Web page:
A New Review of The Peregrine Volume 2

Amazon user ChickJ is back and he’s given the second Peregrine Omnibus a 5-star review. Here’s what he had to say:

And I thought I loved the first book the best. Silly me. This book is much better. I was wondering about the Black Mass and The Four Peregrines answered it. Satan’s Trial and The Diabolical Mr. Dee are just pure wonderful pulp. A Plague of Wicked Men was great, but my favorite was The Devil’s Spear. The only thing about the book was The Scorched God. It was very enjoyable but it should have been put much earlier in the book. It had a few so-called surprises which were already explained in previous tales. Still this book, along with Peregrine One, is a must read for lovers of pulp. The future of pulp has arrived.

Glad you enjoyed the book! It’s funny that you cite The Devil’s Spear as your favorite – as a writer, I felt like that one got away from a bit and I’ve never thought of it as one of my best. You never know how readers will respond to something!

As for The Scorched God, you’re right that chronologically it occurs before some of the other stories in this Volume. It was decided to run it in order of publication but we honestly could have gone either way with it. I really enjoyed writing The Furies and Sun Koh.

Thanks again!

The Diabolical Dr. York!

yorkMost of the villains in my pulp adventure universe are of the done-in-one variety: they pop up, bedevil our hero and then get killed. The Warlike Manchu, Doctor Satan and Princess Femi are probably the biggest exceptions to that rule.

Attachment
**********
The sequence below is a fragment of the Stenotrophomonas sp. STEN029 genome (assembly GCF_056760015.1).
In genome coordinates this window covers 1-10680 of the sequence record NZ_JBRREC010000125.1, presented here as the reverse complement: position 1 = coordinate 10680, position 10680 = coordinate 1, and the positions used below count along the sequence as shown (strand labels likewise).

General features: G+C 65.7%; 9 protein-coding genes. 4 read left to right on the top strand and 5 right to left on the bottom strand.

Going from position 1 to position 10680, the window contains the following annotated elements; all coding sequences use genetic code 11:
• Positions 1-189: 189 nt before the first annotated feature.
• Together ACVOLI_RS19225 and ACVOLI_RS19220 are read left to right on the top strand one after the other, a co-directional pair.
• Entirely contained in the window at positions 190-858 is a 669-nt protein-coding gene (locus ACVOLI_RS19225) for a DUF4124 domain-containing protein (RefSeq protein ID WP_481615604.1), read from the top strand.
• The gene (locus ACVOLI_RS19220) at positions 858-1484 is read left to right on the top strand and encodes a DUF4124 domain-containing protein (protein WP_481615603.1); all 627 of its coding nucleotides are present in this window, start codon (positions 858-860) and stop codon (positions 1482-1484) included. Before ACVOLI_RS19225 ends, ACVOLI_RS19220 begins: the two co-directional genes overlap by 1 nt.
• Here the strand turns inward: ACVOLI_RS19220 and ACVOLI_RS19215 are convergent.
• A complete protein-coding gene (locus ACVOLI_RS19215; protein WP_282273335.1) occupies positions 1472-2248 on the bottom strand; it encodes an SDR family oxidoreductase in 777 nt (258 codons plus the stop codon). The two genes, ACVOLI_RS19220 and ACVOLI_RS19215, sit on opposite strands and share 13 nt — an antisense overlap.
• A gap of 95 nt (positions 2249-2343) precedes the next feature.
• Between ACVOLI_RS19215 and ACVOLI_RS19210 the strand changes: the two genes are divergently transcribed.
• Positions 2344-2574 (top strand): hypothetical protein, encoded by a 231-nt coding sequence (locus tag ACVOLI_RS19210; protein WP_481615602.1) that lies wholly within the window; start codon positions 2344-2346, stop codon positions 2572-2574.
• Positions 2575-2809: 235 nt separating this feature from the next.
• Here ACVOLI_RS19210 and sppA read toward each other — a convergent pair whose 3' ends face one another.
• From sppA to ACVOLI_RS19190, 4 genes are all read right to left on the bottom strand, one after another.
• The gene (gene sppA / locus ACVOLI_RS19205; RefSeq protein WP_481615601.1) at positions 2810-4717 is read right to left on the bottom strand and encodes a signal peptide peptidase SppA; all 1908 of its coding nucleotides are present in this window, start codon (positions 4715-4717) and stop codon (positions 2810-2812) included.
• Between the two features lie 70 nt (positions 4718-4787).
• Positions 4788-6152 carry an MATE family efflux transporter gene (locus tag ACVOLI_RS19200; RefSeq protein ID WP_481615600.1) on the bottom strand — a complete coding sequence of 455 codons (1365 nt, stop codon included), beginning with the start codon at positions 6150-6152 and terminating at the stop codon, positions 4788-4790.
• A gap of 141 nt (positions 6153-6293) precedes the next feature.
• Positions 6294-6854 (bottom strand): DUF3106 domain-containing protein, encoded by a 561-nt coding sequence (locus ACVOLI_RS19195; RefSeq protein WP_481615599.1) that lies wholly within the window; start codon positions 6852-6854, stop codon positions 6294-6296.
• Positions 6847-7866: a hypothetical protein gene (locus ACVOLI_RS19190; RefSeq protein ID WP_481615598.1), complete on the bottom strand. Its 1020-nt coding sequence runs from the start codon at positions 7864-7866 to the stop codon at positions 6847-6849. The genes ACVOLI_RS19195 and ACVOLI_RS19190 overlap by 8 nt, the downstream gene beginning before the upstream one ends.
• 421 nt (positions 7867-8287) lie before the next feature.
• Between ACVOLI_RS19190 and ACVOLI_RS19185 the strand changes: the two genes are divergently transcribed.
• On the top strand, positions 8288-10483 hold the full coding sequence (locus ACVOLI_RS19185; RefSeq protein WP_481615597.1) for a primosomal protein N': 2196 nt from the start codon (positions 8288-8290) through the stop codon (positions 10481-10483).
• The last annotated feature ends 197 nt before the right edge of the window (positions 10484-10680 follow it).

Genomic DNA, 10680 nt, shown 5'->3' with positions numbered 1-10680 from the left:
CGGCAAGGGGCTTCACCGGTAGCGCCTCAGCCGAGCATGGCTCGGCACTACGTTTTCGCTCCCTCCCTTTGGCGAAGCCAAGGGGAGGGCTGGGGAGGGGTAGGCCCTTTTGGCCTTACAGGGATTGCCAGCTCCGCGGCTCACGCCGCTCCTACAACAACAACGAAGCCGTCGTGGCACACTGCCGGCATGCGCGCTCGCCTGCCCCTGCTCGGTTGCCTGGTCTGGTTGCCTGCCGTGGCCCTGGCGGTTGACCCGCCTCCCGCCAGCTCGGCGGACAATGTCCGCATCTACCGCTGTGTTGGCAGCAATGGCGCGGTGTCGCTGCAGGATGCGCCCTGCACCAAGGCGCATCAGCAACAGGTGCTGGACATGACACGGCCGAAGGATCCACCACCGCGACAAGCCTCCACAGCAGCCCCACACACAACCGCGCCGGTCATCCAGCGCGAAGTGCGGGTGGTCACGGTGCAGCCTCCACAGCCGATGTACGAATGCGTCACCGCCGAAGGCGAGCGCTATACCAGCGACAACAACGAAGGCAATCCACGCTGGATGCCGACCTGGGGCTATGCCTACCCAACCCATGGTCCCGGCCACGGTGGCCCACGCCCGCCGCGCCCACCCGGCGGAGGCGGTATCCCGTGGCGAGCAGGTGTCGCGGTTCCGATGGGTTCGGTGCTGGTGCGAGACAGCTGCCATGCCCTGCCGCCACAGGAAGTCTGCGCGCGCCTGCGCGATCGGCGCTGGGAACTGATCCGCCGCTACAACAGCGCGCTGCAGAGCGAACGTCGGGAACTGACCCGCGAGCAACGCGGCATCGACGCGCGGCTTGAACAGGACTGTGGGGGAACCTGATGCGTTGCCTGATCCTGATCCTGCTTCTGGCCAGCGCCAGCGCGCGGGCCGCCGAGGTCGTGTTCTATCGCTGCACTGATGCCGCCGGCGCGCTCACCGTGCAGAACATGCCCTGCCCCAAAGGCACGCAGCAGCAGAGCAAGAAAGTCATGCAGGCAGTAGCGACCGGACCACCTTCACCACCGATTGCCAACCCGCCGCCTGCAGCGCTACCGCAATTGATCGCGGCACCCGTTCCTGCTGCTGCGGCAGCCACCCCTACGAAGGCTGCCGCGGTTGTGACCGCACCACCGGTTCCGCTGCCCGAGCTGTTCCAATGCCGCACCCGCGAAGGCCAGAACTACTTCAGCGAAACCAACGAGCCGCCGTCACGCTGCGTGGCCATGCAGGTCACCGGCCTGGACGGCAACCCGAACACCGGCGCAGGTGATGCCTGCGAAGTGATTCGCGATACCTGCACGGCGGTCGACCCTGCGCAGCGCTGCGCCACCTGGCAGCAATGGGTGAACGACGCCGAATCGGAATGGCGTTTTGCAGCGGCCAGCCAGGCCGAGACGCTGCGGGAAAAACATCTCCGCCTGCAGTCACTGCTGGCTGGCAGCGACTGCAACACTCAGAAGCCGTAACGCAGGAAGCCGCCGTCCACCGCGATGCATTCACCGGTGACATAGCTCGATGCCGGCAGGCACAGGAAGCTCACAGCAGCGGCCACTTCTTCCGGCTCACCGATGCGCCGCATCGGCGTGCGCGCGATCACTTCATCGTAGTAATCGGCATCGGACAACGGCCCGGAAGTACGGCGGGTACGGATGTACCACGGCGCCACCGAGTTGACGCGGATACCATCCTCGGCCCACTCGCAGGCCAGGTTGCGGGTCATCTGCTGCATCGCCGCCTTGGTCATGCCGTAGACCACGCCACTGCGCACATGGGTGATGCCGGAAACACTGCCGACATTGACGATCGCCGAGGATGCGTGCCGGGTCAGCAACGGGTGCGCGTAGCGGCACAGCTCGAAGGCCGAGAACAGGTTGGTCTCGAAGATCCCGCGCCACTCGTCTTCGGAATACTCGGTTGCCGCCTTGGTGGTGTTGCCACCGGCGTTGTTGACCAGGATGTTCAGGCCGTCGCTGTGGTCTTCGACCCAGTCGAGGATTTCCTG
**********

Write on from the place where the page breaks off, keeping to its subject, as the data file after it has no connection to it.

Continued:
But what about the deadly Doctor York? Why doesn’t this bad guy get the credit he deserves as one of the big bads of my universe?

Who’s that, you say? You’ve read almost all of my books and aren’t familiar with Doctor York?

That’s because he’s faced The Peregrine multiple times but never done so in prose (at least, not yet!).

York first appeared in All-Star Pulp Comics (2011) # 1, in a story written by me and drawn by by Craig Wilson. Set during The Peregrine’s days in Boston (1933), this tale introduces us to our would-be master villain. York is a former scientist that is now in service to the Elder Gods. His body is the receptacle for dark energies that have had the unfortunate side-effect of altering his appearance. His brain now floats in a clear glass dome above his torso… York has plans to sacrifice the daughter of one of The Peregrine’s friends but our hero manages to foil the scheme and York is dragged off to the nether-realms by his angry masters.

Case closed, right?

Not quite!

Illustration 4York returned in The Peregrine Animated Script that was recently reprinted in The Peregrine Omnibus Volume Three. In this story (set somewhere in the 1936-1937 period), York has managed to acquire the body of Princess Femi, the immortal enemy of Lazarus Gray. York revives her in hopes that she’ll aid him in destroying The Peregrine but once again he is dispatched back to Hell. How did he survive his prior defeat? We’re told that York was persuasive enough to convince the Elder Gods that he deserved a second chance. I imagine they weren’t so forgiving after yet another defeat.

In The Second Book of Babylon, we get to see York make his debut in prose form — he clashed with the Cosmic Spirit of Retribution. Those events are set in 2011 and while we won’t be told right away what York’s been up to between 1937 and 2011, I’m sure we’ll get more details as time passes.

I originally created York because in both the comic book and proposed animated adventure I wanted someone with a really strong visual. He turned out to be quite fun and I have a feeling that he’ll continue to bedevil our heroes in years to come.

Image # 1 is by Craig Wilson and appeared in All-Star Pulp Comics # 1. Image # 2 is by Steven Wilcox and appeared in The Second Book of Babylon.